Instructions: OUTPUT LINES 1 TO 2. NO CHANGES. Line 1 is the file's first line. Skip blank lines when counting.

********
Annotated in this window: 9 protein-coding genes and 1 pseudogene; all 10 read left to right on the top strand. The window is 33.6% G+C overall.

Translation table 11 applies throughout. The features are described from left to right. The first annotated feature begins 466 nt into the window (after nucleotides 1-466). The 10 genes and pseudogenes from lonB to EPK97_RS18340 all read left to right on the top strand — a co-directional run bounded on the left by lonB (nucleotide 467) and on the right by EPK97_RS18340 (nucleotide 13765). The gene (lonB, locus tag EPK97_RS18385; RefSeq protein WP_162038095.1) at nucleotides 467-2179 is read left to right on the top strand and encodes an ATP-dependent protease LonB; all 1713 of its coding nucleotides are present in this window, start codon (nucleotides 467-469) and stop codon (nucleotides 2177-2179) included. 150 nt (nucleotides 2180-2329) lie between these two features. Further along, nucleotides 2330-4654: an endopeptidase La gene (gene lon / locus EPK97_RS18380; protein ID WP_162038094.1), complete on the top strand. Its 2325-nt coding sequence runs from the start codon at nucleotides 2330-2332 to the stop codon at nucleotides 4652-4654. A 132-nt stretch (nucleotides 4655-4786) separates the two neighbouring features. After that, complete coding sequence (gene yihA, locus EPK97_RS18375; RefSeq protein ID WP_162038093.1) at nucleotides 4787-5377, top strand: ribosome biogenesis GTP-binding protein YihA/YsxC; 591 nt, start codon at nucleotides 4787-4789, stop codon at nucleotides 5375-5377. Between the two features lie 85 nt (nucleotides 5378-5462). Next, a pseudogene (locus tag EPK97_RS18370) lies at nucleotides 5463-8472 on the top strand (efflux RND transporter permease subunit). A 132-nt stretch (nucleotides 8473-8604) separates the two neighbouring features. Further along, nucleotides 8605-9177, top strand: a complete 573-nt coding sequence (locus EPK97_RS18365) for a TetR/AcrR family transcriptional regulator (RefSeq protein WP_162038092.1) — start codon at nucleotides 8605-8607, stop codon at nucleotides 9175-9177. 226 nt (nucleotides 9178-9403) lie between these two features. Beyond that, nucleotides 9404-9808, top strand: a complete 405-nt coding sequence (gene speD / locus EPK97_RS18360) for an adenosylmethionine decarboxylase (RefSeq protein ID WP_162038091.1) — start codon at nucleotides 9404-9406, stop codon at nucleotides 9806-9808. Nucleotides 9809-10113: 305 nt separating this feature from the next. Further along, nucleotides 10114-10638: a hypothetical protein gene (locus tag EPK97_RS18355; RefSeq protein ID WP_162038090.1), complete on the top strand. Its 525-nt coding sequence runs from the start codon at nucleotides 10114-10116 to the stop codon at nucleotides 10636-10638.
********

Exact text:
Annotated in this window: 9 protein-coding genes and 1 pseudogene; all 10 read left to right on the top strand. The window is 33.6% G+C overall.

Translation table 11 applies throughout. The features are described from left to right. The first annotated feature begins 466 nt into the window (after nucleotides 1-466). The 10 genes and pseudogenes from lonB to EPK97_RS18340 all read left to right on the top strand — a co-directional run bounded on the left by lonB (nucleotide 467) and on the right by EPK97_RS18340 (nucleotide 13765). The gene (lonB, locus tag EPK97_RS18385; RefSeq protein WP_162038095.1) at nucleotides 467-2179 is read left to right on the top strand and encodes an ATP-dependent protease LonB; all 1713 of its coding nucleotides are present in this window, start codon (nucleotides 467-469) and stop codon (nucleotides 2177-2179) included. 150 nt (nucleotides 2180-2329) lie between these two features. Further along, nucleotides 2330-4654: an endopeptidase La gene (gene lon / locus EPK97_RS18380; protein ID WP_162038094.1), complete on the top strand. Its 2325-nt coding sequence runs from the start codon at nucleotides 2330-2332 to the stop codon at nucleotides 4652-4654. A 132-nt stretch (nucleotides 4655-4786) separates the two neighbouring features. After that, complete coding sequence (gene yihA, locus EPK97_RS18375; RefSeq protein ID WP_162038093.1) at nucleotides 4787-5377, top strand: ribosome biogenesis GTP-binding protein YihA/YsxC; 591 nt, start codon at nucleotides 4787-4789, stop codon at nucleotides 5375-5377. Between the two features lie 85 nt (nucleotides 5378-5462). Next, a pseudogene (locus tag EPK97_RS18370) lies at nucleotides 5463-8472 on the top strand (efflux RND transporter permease subunit). A 132-nt stretch (nucleotides 8473-8604) separates the two neighbouring features. Further along, nucleotides 8605-9177, top strand: a complete 573-nt coding sequence (locus EPK97_RS18365) for a TetR/AcrR family transcriptional regulator (RefSeq protein WP_162038092.1) — start codon at nucleotides 8605-8607, stop codon at nucleotides 9175-9177. 226 nt (nucleotides 9178-9403) lie between these two features. Beyond that, nucleotides 9404-9808, top strand: a complete 405-nt coding sequence (gene speD / locus EPK97_RS18360) for an adenosylmethionine decarboxylase (RefSeq protein ID WP_162038091.1) — start codon at nucleotides 9404-9406, stop codon at nucleotides 9806-9808. Nucleotides 9809-10113: 305 nt separating this feature from the next. Further along, nucleotides 10114-10638: a hypothetical protein gene (locus tag EPK97_RS18355; RefSeq protein ID WP_162038090.1), complete on the top strand. Its 525-nt coding sequence runs from the start codon at nucleotides 10114-10116 to the stop codon at nucleotides 10636-10638.